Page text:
This is a very bitter, cooling, a detoxifying and anti-inflammatory plant that you really don’t need a lot of. It chief indication is chronic inflammation, perhaps also involving the skin, and a more “oily” skin pattern that could benefit from drying. It enhances digestive function when taken before meals, improves sluggish bowels, and clears heat that settled into joints and muscles over the winter months. Some have reported an improvement in allergies and sensitivities. It is also evergreen, which makes it easy to find even under a little snow cover! Its thin rhizome is bright yellow, and the above-ground greens are useful too. Use one to two plants (4-5 inches of root total) per pint of tonic brew.

Sarsaparilla (various Smilax species)
Not a local Vermont plant, the root bark from this vine is still such a classic spring tonic that it bears mention. It has a distinctive, warming and spicy flavor that, while enhancing digestion, is most powerful at adjusting hormonal balance (thyroid, adrenal, and reproductive hormones) and I have always found it useful for stubborn skin conditions such as eczema and psoriasis (often worse after the dry indoor heat of winter). Sarsaparilla has a strong flavor, so experiment with taste until you find what you like. It is usually available at the herbs store; start with ½ to 1 TBS per pint.

Sassafrass (S. albidum)
The FDA doesn’t appreciate the use of this bark anymore, due to its safrole content, which is considered carcinogenic. Its distinctive spicy/sweet and warming flavor and energy make it perhaps the most classic “root beer” ingredient, evoking memories of times when their brews were actually made from plants… And, for a few weeks each spring, consuming sassafrass provides such a negligible amount of safrole that, truly, doesn’t compare to pumping gasoline in terms of cancer risk. I would use about 2 TBS of dry bark per pint of brew, but I really like the flavor. Experiment and add to taste.

Cleavers (Galium aparine)
This green, as well as its cousin sweet woodruff, comes out a bit later in the spring but makes an invaluable cooling tonic for folks who are prone to swelling from chronic inflammation, edema, or water retention. They can be juiced and an ounce of juice taken as a daily tonic or steep into a more complex tonic after roots have been taken off the fire. Use about 2 TBS of chopped herb.

Nettles (Urtica dioica)
Though green, this herb is actually a bit warming and drying. It is great for those who show signs of water retention (sometimes evidenced by a swollen, “scalloped” tongue), or those in need of iron and other nutritive minerals. Finally, it’s mildly detoxifying qualities can help in seasonal allergies. Herbalists use the young, fresh leaves in soups or steep into an herbal brew after the roots are done simmering – about 2 TBS or more of chopped leaves per day.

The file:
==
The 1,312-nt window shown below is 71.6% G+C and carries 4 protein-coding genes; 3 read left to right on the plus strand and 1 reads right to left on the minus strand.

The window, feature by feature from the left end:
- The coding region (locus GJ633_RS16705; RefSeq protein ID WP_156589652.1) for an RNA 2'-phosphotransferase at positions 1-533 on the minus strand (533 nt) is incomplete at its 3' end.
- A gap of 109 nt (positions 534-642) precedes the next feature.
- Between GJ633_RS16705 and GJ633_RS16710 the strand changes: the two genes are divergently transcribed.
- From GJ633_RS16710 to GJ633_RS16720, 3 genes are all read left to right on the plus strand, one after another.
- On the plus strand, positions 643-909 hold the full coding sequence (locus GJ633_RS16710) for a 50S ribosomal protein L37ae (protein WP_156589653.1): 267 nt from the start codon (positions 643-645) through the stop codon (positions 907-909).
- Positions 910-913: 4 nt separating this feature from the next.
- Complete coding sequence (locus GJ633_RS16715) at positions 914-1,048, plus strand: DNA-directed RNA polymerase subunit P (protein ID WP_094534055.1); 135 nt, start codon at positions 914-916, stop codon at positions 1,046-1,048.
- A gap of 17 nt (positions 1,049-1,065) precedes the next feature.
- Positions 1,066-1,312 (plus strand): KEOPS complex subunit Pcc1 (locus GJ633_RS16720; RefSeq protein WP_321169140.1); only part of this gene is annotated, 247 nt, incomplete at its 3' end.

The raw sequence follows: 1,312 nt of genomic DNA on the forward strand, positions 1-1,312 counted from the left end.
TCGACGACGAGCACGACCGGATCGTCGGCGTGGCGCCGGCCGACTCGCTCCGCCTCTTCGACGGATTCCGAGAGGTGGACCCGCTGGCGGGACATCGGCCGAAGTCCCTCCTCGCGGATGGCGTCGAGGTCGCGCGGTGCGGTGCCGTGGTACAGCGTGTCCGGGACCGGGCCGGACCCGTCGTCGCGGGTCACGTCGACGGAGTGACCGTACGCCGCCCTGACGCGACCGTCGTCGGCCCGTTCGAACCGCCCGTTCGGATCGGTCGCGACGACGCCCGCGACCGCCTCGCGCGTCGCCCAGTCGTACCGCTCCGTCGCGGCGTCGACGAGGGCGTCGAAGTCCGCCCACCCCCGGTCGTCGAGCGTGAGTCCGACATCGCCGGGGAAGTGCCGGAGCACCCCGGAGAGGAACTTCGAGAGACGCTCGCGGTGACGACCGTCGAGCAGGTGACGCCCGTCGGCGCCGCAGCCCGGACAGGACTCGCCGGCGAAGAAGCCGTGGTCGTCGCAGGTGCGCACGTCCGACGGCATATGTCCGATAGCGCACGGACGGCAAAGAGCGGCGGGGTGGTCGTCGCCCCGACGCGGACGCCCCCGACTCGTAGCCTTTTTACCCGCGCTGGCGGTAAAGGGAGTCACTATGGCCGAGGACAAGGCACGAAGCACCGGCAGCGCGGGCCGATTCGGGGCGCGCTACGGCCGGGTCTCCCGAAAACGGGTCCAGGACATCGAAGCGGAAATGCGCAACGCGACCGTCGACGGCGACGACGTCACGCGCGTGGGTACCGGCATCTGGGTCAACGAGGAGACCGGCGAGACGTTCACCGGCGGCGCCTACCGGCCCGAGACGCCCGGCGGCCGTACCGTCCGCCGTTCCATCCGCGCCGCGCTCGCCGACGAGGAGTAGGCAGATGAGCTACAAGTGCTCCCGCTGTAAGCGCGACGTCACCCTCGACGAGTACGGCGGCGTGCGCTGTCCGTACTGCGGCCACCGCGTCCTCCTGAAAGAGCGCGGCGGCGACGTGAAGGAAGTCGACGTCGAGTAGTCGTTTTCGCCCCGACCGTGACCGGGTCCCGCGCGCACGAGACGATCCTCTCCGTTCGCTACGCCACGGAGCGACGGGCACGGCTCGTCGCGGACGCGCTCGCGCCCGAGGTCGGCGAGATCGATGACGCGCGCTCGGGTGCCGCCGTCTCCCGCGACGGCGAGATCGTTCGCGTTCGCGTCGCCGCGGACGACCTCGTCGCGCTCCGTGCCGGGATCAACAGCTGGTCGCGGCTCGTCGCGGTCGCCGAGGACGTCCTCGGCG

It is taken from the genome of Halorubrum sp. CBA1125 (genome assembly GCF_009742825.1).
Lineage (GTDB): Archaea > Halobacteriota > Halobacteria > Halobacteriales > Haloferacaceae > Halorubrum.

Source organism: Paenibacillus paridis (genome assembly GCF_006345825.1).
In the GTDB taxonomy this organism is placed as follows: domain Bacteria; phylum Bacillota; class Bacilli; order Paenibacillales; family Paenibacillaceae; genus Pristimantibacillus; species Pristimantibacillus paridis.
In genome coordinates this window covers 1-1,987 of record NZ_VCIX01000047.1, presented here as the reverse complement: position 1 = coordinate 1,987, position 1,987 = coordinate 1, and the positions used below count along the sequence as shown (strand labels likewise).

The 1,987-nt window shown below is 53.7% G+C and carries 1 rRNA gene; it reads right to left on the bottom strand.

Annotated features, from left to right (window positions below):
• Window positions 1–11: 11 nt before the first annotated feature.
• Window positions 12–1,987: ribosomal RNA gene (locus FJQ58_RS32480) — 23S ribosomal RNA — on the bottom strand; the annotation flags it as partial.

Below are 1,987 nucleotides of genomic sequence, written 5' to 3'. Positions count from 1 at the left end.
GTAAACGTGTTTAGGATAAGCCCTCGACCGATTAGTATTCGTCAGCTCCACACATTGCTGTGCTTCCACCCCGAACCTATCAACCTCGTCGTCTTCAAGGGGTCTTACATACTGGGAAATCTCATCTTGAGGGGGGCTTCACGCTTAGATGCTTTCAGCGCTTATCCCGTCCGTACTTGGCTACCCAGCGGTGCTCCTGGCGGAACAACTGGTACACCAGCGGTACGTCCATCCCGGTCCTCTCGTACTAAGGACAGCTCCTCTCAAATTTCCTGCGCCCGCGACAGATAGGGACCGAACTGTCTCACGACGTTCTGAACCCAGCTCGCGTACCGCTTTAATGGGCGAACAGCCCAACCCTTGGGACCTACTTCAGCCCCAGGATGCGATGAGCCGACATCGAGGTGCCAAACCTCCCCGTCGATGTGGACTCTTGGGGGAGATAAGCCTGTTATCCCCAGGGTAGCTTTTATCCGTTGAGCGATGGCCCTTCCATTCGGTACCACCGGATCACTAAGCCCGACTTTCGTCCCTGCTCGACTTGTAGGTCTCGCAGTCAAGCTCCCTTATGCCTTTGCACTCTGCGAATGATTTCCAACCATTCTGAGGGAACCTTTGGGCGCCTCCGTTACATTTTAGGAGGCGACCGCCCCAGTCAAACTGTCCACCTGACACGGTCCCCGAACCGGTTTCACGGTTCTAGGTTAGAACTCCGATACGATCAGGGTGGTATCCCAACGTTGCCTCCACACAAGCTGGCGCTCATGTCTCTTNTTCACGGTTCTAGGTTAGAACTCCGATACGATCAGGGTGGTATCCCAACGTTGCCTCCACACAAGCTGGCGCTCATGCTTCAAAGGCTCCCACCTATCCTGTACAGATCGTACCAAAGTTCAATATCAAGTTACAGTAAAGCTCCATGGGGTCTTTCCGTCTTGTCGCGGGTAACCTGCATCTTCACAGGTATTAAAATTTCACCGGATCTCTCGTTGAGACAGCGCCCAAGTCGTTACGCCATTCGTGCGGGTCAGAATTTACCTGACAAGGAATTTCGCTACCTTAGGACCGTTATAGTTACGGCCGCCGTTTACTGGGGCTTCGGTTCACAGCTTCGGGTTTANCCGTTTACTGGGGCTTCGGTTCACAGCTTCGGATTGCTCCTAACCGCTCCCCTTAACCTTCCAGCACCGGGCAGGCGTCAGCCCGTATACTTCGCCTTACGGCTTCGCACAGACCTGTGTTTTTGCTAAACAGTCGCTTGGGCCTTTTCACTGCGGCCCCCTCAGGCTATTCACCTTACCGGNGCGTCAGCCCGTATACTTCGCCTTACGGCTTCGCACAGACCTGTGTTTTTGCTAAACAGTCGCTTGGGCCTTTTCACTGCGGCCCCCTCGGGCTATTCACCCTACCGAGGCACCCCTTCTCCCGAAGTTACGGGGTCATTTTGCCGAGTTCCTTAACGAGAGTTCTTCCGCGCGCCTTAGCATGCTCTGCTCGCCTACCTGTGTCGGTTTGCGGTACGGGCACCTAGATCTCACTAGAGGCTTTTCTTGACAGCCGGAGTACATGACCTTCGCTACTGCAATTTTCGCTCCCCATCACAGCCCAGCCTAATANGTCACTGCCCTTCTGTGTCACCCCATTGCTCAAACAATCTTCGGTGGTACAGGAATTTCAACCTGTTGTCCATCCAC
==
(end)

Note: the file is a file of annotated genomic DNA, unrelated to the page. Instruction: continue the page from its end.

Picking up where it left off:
nettle

Dandelion greens (Taraxacum officinale)
We would walk through the meadows, before they fully became green with grass, looking for the young rosettes of dandelions and collecting them whole, along with the crown of the root. Back home, my aunt would dress them with olive oil and wine vinegar, for an abundant (though bitter) spring salad. These greens improve digestion, enhance elimination through the kidneys, and are loaded with important minerals. Their reputation for cooling overheated constitutions extends to the cardiovascular system. They are excellent eaten fresh as part of salads or wilted in soups or stir-fry; alternatively, steep 2 TBS of chopped leaves into an herbal brew after the roots are done simmering.

dand-greens1

Mustard greens (Brassica species)
There is a wide range of mustards that come up quick in springtime since they are so tolerant of late frosts. They are warm and spicy, wake up the digestion and liver, and additionally contain compounds that show much promise in preventing and treating cancer. Of course, they are best as part of a wild food salad or cooked in soups (though they lose a lot of pungencies if cooked). I don’t normally brew these into tea.

Wintergreen (Gaultheria procumbens)
This is a very aromatic and cooling plant, rich in anti-inflammatory salicylates and endowed with wonderful flavor, another aroma often found in classic root beer preparations. It is a good digestive normalizer, especially if there is a lot of gas, bloating, and irritation; it can also help with chronic inflammatory conditions of the joints and back especially if these get worse over the more sedentary winter months. Steep 5 or 6 fresh leaves in 8oz of herbal brew, covered so as to not lose the volatile aroma, and do not boil!

Birch bark (Betula species)
The black birch is perhaps the most flavorful, but the bark of any species yields a wintergreen-like essence that is similarly cooling, and much more readily available. Use a good handful of crushed bark (perhaps a cupful) per pint of water, and add it to your brew for the last two or three minutes of simmering.

A note on preparation
Many of the plants mentioned above release their medicinal constituents during a process of light simmering, known as “decocting”. The resulting brew is often called a “decoction”. It is best accomplished by simmering the herbs in a stainless steel container, covered, for 15 minutes or so on low heat. Afterward, the brew can be removed from the heat and more delicate greens added and left in the pot, covered, for another 10-15 minutes or so. Finally, strain the brew and drink immediately, or bottle for 1-2 days.